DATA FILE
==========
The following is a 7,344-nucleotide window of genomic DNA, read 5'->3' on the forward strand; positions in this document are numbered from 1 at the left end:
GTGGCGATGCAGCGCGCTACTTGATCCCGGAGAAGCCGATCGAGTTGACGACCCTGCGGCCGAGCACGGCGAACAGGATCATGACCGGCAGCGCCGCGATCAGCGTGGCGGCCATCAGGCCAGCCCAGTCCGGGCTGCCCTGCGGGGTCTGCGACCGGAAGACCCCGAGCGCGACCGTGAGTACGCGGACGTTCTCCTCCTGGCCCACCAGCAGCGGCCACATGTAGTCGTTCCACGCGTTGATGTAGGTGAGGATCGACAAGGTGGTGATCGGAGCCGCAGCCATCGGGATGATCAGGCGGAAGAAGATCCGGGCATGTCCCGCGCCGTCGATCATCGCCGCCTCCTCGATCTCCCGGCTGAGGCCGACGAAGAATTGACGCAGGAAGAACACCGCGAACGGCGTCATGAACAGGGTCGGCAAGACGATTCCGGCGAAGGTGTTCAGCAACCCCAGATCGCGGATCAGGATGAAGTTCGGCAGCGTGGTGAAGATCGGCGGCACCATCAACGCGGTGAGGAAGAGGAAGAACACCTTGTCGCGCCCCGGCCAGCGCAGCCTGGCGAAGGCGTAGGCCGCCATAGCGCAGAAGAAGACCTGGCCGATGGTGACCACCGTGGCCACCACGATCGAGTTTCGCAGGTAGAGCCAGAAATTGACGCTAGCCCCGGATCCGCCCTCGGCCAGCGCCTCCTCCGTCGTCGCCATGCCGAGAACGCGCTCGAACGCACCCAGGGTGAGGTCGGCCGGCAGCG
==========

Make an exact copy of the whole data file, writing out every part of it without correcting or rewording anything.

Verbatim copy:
The following is a 7,344-nucleotide window of genomic DNA, read 5'->3' on the forward strand; positions in this document are numbered from 1 at the left end:
GTGGCGATGCAGCGCGCTACTTGATCCCGGAGAAGCCGATCGAGTTGACGACCCTGCGGCCGAGCACGGCGAACAGGATCATGACCGGCAGCGCCGCGATCAGCGTGGCGGCCATCAGGCCAGCCCAGTCCGGGCTGCCCTGCGGGGTCTGCGACCGGAAGACCCCGAGCGCGACCGTGAGTACGCGGACGTTCTCCTCCTGGCCCACCAGCAGCGGCCACATGTAGTCGTTCCACGCGTTGATGTAGGTGAGGATCGACAAGGTGGTGATCGGAGCCGCAGCCATCGGGATGATCAGGCGGAAGAAGATCCGGGCATGTCCCGCGCCGTCGATCATCGCCGCCTCCTCGATCTCCCGGCTGAGGCCGACGAAGAATTGACGCAGGAAGAACACCGCGAACGGCGTCATGAACAGGGTCGGCAAGACGATTCCGGCGAAGGTGTTCAGCAACCCCAGATCGCGGATCAGGATGAAGTTCGGCAGCGTGGTGAAGATCGGCGGCACCATCAACGCGGTGAGGAAGAGGAAGAACACCTTGTCGCGCCCCGGCCAGCGCAGCCTGGCGAAGGCGTAGGCCGCCATAGCGCAGAAGAAGACCTGGCCGATGGTGACCACCGTGGCCACCACGATCGAGTTTCGCAGGTAGAGCCAGAAATTGACGCTAGCCCCGGATCCGCCCTCGGCCAGCGCCTCCTCCGTCGTCGCCATGCCGAGAACGCGCTCGAACGCACCCAGGGTGAGGTCGGCCGGCAGCG